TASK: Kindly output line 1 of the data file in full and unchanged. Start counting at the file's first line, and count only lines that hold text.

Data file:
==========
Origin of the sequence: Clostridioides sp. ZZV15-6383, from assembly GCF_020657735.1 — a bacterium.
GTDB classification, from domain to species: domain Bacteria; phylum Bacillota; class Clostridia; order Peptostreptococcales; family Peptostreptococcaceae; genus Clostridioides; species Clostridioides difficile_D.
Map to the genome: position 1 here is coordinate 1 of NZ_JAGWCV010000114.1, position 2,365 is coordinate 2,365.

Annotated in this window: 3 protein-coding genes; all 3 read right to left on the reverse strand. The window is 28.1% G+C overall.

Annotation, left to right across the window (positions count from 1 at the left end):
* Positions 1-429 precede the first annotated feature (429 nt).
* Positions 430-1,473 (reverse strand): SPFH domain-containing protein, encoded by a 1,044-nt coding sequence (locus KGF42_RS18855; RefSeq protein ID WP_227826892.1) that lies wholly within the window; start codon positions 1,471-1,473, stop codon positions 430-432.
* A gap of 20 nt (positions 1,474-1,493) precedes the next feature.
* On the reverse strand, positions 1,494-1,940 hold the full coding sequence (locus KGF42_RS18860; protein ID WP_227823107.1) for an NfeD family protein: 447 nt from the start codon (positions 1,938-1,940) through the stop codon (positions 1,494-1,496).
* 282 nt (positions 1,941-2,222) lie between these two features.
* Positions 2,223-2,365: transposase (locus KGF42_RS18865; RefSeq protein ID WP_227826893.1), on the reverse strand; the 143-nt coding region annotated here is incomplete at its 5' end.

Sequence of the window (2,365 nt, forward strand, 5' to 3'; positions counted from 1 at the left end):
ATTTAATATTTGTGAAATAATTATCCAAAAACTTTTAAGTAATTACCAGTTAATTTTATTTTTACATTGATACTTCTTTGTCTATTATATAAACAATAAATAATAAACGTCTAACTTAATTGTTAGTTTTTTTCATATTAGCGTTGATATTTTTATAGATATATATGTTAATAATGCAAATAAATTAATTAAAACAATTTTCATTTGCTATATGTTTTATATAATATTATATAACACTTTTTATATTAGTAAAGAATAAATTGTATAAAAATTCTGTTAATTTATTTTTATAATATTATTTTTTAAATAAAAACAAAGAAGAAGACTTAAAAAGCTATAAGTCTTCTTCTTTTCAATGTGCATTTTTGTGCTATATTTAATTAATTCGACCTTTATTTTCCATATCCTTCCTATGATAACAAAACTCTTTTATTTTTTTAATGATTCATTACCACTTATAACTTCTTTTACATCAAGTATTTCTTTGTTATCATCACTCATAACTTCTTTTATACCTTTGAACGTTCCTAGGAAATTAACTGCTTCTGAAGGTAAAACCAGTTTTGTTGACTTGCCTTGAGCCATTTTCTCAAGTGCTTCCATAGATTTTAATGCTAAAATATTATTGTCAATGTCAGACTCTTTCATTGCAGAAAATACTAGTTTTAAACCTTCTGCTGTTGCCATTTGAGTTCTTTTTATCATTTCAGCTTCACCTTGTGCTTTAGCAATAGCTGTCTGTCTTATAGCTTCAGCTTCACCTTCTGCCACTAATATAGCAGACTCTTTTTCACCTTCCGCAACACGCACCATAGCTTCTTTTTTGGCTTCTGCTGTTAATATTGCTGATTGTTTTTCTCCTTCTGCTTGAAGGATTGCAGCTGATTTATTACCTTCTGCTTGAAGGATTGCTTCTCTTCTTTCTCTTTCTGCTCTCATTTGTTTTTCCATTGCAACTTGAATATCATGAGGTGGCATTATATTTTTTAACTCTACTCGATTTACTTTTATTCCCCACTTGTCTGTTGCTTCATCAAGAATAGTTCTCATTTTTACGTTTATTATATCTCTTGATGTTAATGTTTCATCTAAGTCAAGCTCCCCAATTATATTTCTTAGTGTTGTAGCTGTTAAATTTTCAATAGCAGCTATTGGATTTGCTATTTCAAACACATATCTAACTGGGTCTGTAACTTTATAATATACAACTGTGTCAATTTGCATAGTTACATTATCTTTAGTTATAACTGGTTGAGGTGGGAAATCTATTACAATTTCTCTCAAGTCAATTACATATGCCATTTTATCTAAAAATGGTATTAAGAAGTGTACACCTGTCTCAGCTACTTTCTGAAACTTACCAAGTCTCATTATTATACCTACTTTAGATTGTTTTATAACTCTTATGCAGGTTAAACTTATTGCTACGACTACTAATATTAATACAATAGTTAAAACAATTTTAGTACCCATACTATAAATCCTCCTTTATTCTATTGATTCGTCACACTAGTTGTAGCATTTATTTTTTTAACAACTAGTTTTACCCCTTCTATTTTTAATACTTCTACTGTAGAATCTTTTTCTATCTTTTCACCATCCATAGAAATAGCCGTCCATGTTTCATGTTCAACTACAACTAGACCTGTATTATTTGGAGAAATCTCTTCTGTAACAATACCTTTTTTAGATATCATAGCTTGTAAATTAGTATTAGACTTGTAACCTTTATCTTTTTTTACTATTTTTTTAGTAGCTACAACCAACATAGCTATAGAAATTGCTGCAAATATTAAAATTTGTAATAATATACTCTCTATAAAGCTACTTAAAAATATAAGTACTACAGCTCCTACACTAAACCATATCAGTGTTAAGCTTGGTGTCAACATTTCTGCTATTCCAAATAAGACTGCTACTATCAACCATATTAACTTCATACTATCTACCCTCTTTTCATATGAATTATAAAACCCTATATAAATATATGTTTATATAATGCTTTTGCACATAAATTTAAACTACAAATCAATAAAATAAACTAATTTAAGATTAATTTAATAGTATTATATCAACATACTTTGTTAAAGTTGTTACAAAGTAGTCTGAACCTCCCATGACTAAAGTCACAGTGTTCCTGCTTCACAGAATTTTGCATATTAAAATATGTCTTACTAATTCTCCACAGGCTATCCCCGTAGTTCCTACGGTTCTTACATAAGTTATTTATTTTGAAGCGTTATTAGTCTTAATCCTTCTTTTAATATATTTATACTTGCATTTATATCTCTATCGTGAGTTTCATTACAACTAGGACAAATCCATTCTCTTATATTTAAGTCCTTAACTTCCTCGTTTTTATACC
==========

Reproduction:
Origin of the sequence: Clostridioides sp. ZZV15-6383, from assembly GCF_020657735.1 — a bacterium.